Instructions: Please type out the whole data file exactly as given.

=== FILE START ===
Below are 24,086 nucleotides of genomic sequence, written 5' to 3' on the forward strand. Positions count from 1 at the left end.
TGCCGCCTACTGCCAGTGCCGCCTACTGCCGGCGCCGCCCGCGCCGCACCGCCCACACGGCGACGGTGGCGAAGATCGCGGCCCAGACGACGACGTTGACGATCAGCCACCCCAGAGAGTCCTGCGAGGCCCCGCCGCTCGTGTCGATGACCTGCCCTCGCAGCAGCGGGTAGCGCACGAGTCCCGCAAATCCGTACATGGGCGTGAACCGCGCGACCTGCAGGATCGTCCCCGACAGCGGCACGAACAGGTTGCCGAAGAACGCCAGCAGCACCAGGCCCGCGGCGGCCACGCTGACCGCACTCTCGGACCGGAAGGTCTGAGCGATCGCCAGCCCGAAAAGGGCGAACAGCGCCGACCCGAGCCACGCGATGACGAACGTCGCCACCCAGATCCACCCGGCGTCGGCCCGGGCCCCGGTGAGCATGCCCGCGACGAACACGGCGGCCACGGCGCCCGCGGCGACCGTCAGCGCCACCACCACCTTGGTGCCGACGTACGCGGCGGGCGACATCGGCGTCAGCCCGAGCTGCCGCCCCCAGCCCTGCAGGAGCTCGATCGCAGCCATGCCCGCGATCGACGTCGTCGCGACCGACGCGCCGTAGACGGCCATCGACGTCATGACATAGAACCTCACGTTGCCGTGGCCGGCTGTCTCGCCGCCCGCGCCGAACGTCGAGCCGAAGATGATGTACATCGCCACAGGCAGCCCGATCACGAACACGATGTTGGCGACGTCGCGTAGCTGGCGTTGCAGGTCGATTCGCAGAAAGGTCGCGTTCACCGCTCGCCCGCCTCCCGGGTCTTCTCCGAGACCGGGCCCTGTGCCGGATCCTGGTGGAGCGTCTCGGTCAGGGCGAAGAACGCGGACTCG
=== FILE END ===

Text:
Below are 24,086 nucleotides of genomic sequence, written 5' to 3' on the forward strand. Positions count from 1 at the left end.
TGCCGCCTACTGCCAGTGCCGCCTACTGCCGGCGCCGCCCGCGCCGCACCGCCCACACGGCGACGGTGGCGAAGATCGCGGCCCAGACGACGACGTTGACGATCAGCCACCCCAGAGAGTCCTGCGAGGCCCCGCCGCTCGTGTCGATGACCTGCCCTCGCAGCAGCGGGTAGCGCACGAGTCCCGCAAATCCGTACATGGGCGTGAACCGCGCGACCTGCAGGATCGTCCCCGACAGCGGCACGAACAGGTTGCCGAAGAACGCCAGCAGCACCAGGCCCGCGGCGGCCACGCTGACCGCACTCTCGGACCGGAAGGTCTGAGCGATCGCCAGCCCGAAAAGGGCGAACAGCGCCGACCCGAGCCACGCGATGACGAACGTCGCCACCCAGATCCACCCGGCGTCGGCCCGGGCCCCGGTGAGCATGCCCGCGACGAACACGGCGGCCACGGCGCCCGCGGCGACCGTCAGCGCCACCACCACCTTGGTGCCGACGTACGCGGCGGGCGACATCGGCGTCAGCCCGAGCTGCCGCCCCCAGCCCTGCAGGAGCTCGATCGCAGCCATGCCCGCGATCGACGTCGTCGCGACCGACGCGCCGTAGACGGCCATCGACGTCATGACATAGAACCTCACGTTGCCGTGGCCGGCTGTCTCGCCGCCCGCGCCGAACGTCGAGCCGAAGATGATGTACATCGCCACAGGCAGCCCGATCACGAACACGATGTTGGCGACGTCGCGTAGCTGGCGTTGCAGGTCGATTCGCAGAAAGGTCGCGTTCACCGCTCGCCCGCCTCCCGGGTCTTCTCCGAGACCGGGCCCTGTGCCGGATCCTGGTGGAGCGTCTCGGTCAGGGCGAAGAACGCGGACTCG